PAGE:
This document is subject to copyright. Apart from any fair dealing for the purpose of private study or research, no part may be reproduced without the written permission. The content is provided for information purposes only. Citation: Flies’ eyes could enhance robot vision (2008, May 9) retrieved 18 August 2019 from https://phys.org/news/2008-05-flies-eyes-robot-vision.html Researchers from the Naval Air Warfare Center in China Lake, California, and the University of Wyoming have developed a fiber optic sensor inspired by the compound eye of the common housefly, Musca domestica. One of the biggest advantages of the design is that it can quickly locate edges and boundaries of images. Machines such as unmanned vehicles, guided missiles, and high-speed industrial inspection robots might take advantage of this ability to locate tiny, moving objects with high precision.In a recent issue of Bioinspiration & Biomimetics, researchers D. Riley, et al., describe how flies’ vision systems are uniquely geared toward locating small objects with high precision. In fact, flies possess a visual precision beyond the resolution limit – a property called hyperacuity. This feature is actually common to many animals, including humans.“The fly has significant advantages with respect to tracking,” the researchers told PhysOrg.com. “As a system, the fly has very quick reaction times. … They can react and track much better than untrained humans; however I would question that the quality of the rest of their vision is even comparable.” They added that, overall, insect vision (and sensor technology inspired by it) is still far inferior to human vision, and probably always will be.The researchers explained that the more interesting component of the fly’s vision system is that the field of view of each photoreceptor in a fly’s eye overlaps with those next to it, with up to 90% overlap. Each eye contains about 3,000 ommatidia – the major structural unit of the eye – and each ommatidium contains eight photoreceptors. The photoreceptors’ main function is to convert light into ionic current, which then goes to the fly’s processing system(s).Unlike conventional image processing systems which are often digital, the fly’s processing system is analog. Digital systems receive data pixel by pixel, and generally require time-consuming, computationally expensive processing. The analog system helps the fly extract edge information much more quickly, and also enables parallel processing. Both these features contribute to the fly’s highly accurate, high-speed vision system. The researchers designed their sensor to mimic the fly’s overlapping photoreceptors and analog, parallel processing system. The sensor consists of a 1-mm-diameter ball lens that focuses light onto an array of photodetectors, where the field of view overlaps by about 70%. In experiments, the sensor could locate a 1-mm-wide string as the string moved across the field of vision at distances up to 200 mm from the lens, with minimal error. Such a high-res vision system could have applications in a variety of medical, commercial, industrial, and defense areas. The researchers are currently fabricating a sensor that consists of seven ommatidia with seven photoreceptors, and hope to extend the design in scale and accuracy.“We envision this sensor as a supplement to more traditional imaging sensors for most applications, and not as a replacement,” they explain. “Just as Musca domestica has both two compound eyes and a very simple camera eye, many computer and robot vision tasks can benefit from both types of sensors.”More information: Riley, D T; Harmann, W M; Barrett, S F; and Wright, C H G. “Musca domestica inspired machine vision sensor with hyperacuity.” Bioinspiration & Biomimetics. 3 (2008) 026003 (13pp).Copyright 2008 PhysOrg.com. All rights reserved. This material may not be published, broadcast, rewritten or redistributed in whole or part without the express written permission of PhysOrg.com. Explore further Researchers have designed a sensor inspired by flies’ compound eyes, which is capable of quickly locating the edges of objects. Image credit: D. Fischer. Robots with flies’ eyes could take advantage of the insect’s vision system to better locate the edges and boundaries of objects. This ability could help robots perform a variety of tasks more quickly and accurately than if they were using traditional sensors. Simple ‘smart’ glass reveals the future of artificial vision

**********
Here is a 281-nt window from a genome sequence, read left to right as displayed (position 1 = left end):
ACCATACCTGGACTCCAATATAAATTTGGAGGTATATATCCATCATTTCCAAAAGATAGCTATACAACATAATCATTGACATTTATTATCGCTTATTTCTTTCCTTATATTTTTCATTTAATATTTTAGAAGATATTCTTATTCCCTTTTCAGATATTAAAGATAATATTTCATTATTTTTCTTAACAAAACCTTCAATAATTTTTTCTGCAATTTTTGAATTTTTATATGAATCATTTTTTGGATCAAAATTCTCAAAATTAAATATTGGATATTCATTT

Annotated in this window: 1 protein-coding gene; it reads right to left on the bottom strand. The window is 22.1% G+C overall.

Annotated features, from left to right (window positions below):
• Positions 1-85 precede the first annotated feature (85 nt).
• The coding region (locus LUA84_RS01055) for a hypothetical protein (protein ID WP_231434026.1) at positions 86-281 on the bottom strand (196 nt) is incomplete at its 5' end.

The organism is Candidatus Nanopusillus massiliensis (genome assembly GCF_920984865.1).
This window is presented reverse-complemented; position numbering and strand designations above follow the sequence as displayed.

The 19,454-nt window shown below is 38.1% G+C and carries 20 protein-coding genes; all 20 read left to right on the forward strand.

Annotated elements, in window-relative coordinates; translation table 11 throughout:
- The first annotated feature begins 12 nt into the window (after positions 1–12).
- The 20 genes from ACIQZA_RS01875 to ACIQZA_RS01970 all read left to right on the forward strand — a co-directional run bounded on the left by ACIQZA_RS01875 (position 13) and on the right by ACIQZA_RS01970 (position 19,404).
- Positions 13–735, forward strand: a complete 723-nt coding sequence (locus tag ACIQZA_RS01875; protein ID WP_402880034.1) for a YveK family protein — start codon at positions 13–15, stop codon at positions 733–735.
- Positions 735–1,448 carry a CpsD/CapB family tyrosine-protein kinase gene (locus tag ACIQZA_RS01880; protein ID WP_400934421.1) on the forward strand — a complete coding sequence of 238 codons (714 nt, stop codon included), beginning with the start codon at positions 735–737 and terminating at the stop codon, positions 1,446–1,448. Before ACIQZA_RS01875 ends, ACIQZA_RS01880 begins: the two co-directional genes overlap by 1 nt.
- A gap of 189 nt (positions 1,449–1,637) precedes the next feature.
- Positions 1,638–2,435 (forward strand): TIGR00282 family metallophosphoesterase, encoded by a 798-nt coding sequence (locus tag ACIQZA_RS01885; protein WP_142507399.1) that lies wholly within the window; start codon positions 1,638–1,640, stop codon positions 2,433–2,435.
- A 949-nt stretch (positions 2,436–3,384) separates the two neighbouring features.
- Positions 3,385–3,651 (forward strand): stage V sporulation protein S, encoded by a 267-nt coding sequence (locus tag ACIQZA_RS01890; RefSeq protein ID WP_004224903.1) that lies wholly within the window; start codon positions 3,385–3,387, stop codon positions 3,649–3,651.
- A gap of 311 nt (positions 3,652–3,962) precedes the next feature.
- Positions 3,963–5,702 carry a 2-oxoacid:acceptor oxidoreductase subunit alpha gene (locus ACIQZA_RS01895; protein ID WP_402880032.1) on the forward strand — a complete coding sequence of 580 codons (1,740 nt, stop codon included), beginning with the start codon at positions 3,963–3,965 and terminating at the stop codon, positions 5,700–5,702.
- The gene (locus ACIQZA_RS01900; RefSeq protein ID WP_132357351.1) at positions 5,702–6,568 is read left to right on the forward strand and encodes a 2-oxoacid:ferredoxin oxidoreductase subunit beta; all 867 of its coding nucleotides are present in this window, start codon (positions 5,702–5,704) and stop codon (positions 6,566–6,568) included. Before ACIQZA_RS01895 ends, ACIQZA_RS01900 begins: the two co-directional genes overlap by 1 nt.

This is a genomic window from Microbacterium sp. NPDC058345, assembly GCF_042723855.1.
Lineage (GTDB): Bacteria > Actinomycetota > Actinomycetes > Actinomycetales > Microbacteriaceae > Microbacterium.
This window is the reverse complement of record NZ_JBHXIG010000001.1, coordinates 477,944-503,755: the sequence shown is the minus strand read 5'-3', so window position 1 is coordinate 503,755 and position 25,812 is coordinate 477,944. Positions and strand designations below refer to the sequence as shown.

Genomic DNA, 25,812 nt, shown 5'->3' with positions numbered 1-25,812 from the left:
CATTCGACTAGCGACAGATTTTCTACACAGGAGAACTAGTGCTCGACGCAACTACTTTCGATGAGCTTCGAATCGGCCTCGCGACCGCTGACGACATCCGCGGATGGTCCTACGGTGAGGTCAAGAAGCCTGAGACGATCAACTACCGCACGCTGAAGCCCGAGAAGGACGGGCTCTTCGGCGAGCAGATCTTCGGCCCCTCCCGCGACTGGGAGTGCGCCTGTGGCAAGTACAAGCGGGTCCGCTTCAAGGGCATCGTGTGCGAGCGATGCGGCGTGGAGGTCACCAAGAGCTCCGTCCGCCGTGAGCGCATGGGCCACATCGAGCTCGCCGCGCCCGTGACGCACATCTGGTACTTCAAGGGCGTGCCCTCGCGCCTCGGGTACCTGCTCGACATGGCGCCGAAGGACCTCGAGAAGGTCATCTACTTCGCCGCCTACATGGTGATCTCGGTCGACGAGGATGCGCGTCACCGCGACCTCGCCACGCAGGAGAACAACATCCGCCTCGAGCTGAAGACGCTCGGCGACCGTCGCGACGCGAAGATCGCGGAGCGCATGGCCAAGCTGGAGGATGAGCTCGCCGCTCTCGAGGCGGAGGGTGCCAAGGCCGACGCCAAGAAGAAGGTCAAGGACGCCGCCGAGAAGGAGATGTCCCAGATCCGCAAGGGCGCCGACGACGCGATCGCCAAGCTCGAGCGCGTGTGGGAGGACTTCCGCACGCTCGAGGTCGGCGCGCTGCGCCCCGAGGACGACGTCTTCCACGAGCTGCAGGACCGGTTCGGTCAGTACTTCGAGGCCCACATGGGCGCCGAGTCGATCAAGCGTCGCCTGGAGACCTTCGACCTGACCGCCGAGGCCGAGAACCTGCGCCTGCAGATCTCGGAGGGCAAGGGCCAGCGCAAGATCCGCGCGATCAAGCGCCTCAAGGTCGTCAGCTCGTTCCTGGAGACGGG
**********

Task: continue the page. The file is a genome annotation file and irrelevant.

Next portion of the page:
The researchers, Song-Ju Kim, Masashi Aono, and Etsushi Nameda, from institutions in Japan, have published their paper on decision-making by physical objects in a recent issue of the New Journal of Physics.”The most important implication that we wish to claim is that the proposed scheme will provide a new perspective for understanding the information-processing principles of certain lower forms of life,” Kim, from the International Center for Materials Nanoarchitectonics’ National Institute for Materials Science in Tsukuba, Ibaraki, Japan, told Phys.org. “These lower lifeforms exploit their underlying physics without needing any sophisticated neural systems.” As the researchers explain in their study, the only requirement for a physical object to exhibit an efficient decision-making ability is that the object must be “volume-conserving.” Any rigid object, such as an iron bar, meets this requirement and therefore is subject to a volume conservation law. This means that, when exposed to fluctuations, the object may move slightly to the right or left, but its total volume is always conserved. Because this displacement resembles a tug-of-war game with a rigid object, the researchers call the method “tug-of-war (TOW) dynamics.”Here’s an example of how the idea works: Say there are two slot machines A and B with different winning probabilities, and the goal is to decide which machine offers the better winning probability, and to do so as quickly as possible based on past experiences. The researchers explain that an ordinary iron bar can make this decision. Every time the outcome of a play of machine A ends in a reward, the bar moves to the left a specific distance, and every time the outcome ends in no reward, the bar moves to the right a specific distance. The same goes for a play of machine B, but the directions of the bar movements are reversed. After enough trials, the bar’s total displacement reveals which slot machine offers the better winning probability.The researchers explain that the bar’s movements occur due to physical fluctuations.”The behavior of the physical object caused by operations in the TOW can be interpreted as a fluctuation,” Kim said. “Other than this fluctuation, we added another fluctuation to our model. The important point is that fluctuations, which always exist in real physical systems, can be used to solve decision-making problems.” Quantum dots make efficient decisions Citation: Researchers show that an iron bar is capable of decision-making (2015, August 24) retrieved 18 August 2019 from https://phys.org/news/2015-08-iron-bar-capable-decision-making.html The researchers also showed that the TOW method implemented by physical objects can solve problems faster than other decision-making algorithms that solve similar problems. The scientists attribute the superior performance to the fact that the new method can update the probabilities on both slot machines even though it plays just one of them. This feature stems from the fact that the system knows the sum of the two reward probabilities in advance, unlike the other decision-making algorithms.The researchers have already experimentally realized simple versions of a physical object that can make decisions using the TOW method in related work.”The TOW is suited for physical implementations,” Kim said. “In fact, we have already implemented the TOW in quantum dots, single photons, and atomic switches.”By showing that decision-making is not limited to biological systems, the new method has potential applications in artificial intelligence.”The proposed method will introduce a new physics-based analog computing paradigm, which will include such things as ‘intelligent nanodevices’ and ‘intelligent information networks’ based on self-detection and self-judgment,” Kim said. “One example is a device that can make a directional change so as to maximize its light-absorption.” This ability is similar to how a young sunflower turns in the direction of the sun.Another possibility that the researchers recently explored is an analogue computer that harnesses natural fluctuations in order to maximize the total rewards “without paying the conventionally required computational cost.” Journal information: New Journal of Physics (Phys.org)—Decision-making—the ability to choose one path out of several options—is generally considered a cognitive ability possessed by biological systems, but not by physical objects. Now in a new study, researchers have shown that any rigid physical (i.e., non-living) object, such as an iron bar, is capable of decision-making by gaining information from its surroundings accompanied by physical fluctuations. Explore further In tug-of-war dynamics, an iron bar can decide which slot machine has the higher winning probability by moving to the left for each rewarded play and to the right for each non-rewarded play of Machine A. The bar’s movements are caused by physical fluctuations. Credit: Kim, et al. © 2015 Phys.org More information: Song-Ju Kim, et al. “Efficient decision-making by volume-conserving physical object.” New Journal of Physics. DOI: 10.1088/1367-2630/17/8/083023 This document is subject to copyright. Apart from any fair dealing for the purpose of private study or research, no part may be reproduced without the written permission. The content is provided for information purposes only.